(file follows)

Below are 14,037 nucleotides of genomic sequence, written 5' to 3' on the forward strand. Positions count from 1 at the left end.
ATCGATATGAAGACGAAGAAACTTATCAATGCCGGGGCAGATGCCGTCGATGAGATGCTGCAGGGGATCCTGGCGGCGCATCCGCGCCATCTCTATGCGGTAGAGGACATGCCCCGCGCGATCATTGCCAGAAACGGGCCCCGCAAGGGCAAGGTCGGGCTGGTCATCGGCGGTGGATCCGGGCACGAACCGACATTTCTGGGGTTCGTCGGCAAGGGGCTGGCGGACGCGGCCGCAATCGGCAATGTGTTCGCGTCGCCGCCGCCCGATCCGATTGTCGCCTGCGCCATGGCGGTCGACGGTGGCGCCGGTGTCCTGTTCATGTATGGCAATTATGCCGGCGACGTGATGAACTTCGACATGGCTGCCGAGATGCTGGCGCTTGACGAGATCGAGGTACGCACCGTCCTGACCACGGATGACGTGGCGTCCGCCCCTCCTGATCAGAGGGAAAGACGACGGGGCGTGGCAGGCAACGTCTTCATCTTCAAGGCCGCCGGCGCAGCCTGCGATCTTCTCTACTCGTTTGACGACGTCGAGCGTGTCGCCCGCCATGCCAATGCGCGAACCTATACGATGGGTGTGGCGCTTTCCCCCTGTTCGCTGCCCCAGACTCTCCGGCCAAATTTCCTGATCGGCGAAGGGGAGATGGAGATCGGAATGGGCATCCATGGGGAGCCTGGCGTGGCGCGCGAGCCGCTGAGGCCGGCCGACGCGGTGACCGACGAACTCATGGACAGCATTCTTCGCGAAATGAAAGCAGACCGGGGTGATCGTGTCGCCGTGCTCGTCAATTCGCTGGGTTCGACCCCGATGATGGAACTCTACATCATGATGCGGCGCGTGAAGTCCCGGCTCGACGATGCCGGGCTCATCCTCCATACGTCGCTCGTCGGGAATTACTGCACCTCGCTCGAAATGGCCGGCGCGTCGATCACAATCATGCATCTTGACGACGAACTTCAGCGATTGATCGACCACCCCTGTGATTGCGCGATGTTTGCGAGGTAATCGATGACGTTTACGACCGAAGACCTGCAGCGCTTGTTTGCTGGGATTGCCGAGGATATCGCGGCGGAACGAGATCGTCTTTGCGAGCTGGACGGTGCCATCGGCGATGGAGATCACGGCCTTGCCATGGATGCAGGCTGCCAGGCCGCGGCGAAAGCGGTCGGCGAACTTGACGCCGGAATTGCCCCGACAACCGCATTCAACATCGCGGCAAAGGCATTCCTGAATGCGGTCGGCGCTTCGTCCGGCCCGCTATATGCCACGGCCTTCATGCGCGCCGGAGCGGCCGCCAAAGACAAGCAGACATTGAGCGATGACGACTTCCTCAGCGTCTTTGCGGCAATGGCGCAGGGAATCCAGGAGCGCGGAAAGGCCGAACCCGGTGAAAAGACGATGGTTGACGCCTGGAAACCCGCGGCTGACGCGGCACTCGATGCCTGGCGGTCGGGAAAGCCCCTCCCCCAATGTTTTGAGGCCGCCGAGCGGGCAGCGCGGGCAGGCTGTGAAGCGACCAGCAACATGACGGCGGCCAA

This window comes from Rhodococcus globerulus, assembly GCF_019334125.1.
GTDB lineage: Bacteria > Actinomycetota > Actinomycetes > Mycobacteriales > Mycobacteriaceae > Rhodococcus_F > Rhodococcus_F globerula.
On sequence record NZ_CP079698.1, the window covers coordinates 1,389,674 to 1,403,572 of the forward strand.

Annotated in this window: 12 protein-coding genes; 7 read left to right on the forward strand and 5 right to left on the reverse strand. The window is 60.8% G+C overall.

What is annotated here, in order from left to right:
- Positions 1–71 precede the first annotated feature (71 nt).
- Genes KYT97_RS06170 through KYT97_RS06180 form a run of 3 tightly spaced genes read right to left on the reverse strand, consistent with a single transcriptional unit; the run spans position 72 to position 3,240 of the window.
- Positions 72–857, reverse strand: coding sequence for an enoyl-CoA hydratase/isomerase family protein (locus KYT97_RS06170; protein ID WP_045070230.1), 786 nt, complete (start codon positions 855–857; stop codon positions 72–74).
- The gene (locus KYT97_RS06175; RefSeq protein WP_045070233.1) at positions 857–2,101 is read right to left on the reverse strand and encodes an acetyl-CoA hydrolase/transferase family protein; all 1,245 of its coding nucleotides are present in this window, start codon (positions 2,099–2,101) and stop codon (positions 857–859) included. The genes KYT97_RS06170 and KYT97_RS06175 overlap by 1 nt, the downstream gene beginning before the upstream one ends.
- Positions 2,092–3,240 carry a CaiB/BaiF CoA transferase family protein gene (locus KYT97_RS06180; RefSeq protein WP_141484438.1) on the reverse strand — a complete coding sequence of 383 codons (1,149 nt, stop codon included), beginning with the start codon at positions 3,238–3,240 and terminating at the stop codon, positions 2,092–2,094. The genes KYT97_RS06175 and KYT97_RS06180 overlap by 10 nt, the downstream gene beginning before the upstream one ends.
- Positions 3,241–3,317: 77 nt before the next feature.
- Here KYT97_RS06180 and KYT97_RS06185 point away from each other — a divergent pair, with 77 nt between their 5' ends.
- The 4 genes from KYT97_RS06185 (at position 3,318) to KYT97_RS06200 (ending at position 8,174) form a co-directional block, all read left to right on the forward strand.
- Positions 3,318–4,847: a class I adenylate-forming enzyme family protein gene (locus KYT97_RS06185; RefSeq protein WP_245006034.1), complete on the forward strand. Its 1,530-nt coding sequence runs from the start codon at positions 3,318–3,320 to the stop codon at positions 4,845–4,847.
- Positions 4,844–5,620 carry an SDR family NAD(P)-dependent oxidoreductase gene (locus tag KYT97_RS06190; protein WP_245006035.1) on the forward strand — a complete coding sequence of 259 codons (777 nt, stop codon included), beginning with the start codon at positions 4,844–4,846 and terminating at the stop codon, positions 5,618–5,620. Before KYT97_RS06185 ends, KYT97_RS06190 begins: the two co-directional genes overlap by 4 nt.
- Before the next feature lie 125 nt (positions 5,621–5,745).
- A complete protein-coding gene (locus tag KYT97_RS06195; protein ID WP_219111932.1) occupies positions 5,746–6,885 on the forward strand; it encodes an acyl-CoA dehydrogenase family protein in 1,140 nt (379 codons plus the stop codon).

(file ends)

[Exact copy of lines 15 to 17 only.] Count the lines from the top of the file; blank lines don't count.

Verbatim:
- The 4 genes from KYT97_RS06185 (at position 3,318) to KYT97_RS06200 (ending at position 8,174) form a co-directional block, all read left to right on the forward strand.
- Positions 3,318–4,847: a class I adenylate-forming enzyme family protein gene (locus KYT97_RS06185; RefSeq protein WP_245006034.1), complete on the forward strand. Its 1,530-nt coding sequence runs from the start codon at positions 3,318–3,320 to the stop codon at positions 4,845–4,847.
- Positions 4,844–5,620 carry an SDR family NAD(P)-dependent oxidoreductase gene (locus tag KYT97_RS06190; protein WP_245006035.1) on the forward strand — a complete coding sequence of 259 codons (777 nt, stop codon included), beginning with the start codon at positions 4,844–4,846 and terminating at the stop codon, positions 5,618–5,620. Before KYT97_RS06185 ends, KYT97_RS06190 begins: the two co-directional genes overlap by 4 nt.